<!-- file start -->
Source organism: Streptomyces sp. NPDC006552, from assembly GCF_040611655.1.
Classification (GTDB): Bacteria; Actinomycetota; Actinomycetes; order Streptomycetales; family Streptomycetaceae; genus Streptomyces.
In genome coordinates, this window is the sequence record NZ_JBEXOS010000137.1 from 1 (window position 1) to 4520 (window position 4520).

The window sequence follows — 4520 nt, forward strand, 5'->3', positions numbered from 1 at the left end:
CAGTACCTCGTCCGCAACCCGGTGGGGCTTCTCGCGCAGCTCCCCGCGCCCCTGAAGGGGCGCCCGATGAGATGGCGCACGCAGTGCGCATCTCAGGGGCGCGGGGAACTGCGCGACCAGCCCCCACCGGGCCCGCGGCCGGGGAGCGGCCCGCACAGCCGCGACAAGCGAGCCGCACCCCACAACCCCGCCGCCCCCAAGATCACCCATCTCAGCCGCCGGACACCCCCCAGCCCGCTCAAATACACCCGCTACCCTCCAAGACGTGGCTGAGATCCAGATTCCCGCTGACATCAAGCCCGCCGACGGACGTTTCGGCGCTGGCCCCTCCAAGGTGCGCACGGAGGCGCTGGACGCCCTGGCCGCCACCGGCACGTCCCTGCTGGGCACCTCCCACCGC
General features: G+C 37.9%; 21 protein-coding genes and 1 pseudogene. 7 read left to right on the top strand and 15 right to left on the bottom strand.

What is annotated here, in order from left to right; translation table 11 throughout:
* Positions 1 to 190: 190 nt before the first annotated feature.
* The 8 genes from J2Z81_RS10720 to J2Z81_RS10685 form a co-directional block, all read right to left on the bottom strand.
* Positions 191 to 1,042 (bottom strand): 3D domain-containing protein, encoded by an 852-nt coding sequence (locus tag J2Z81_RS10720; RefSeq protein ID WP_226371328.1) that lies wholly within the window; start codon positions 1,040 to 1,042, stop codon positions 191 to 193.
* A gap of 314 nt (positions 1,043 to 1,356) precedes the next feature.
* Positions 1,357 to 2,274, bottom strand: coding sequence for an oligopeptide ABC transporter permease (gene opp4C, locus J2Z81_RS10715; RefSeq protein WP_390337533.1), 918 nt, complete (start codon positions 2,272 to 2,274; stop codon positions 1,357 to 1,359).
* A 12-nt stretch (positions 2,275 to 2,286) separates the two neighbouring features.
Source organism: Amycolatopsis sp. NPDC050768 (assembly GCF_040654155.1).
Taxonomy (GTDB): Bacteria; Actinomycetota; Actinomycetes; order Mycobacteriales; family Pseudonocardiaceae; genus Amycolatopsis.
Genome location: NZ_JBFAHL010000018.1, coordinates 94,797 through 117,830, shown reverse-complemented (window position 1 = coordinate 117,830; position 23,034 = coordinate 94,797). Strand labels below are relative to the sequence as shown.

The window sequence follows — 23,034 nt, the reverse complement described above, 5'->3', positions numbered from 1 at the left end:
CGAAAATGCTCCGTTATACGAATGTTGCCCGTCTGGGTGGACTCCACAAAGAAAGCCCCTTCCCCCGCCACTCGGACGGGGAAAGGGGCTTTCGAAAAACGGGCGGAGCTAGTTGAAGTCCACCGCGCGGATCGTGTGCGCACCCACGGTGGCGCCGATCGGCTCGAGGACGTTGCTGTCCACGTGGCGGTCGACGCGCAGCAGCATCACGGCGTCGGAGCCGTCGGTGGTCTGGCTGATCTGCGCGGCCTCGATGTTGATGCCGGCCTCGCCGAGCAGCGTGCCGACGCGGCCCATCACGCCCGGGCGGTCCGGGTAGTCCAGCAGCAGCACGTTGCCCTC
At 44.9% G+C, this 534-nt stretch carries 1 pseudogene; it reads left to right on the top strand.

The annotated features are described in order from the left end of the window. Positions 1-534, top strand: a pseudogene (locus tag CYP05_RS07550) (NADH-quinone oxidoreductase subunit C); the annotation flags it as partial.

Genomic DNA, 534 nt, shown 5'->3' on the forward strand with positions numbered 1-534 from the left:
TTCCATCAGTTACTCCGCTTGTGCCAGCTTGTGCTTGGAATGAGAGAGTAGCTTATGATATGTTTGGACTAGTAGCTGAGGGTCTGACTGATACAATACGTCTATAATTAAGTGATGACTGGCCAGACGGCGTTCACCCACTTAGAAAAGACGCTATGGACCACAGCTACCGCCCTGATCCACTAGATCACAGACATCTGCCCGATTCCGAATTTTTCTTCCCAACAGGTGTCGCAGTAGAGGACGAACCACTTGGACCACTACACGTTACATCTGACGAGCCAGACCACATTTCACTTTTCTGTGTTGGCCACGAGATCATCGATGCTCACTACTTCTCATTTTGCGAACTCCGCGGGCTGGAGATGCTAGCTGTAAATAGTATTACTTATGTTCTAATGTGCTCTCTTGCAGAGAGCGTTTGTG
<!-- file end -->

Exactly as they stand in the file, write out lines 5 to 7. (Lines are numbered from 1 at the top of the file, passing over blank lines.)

CAGTACCTCGTCCGCAACCCGGTGGGGCTTCTCGCGCAGCTCCCCGCGCCCCTGAAGGGGCGCCCGATGAGATGGCGCACGCAGTGCGCATCTCAGGGGCGCGGGGAACTGCGCGACCAGCCCCCACCGGGCCCGCGGCCGGGGAGCGGCCCGCACAGCCGCGACAAGCGAGCCGCACCCCACAACCCCGCCGCCCCCAAGATCACCCATCTCAGCCGCCGGACACCCCCCAGCCCGCTCAAATACACCCGCTACCCTCCAAGACGTGGCTGAGATCCAGATTCCCGCTGACATCAAGCCCGCCGACGGACGTTTCGGCGCTGGCCCCTCCAAGGTGCGCACGGAGGCGCTGGACGCCCTGGCCGCCACCGGCACGTCCCTGCTGGGCACCTCCCACCGC
General features: G+C 37.9%; 21 protein-coding genes and 1 pseudogene. 7 read left to right on the top strand and 15 right to left on the bottom strand.

What is annotated here, in order from left to right; translation table 11 throughout: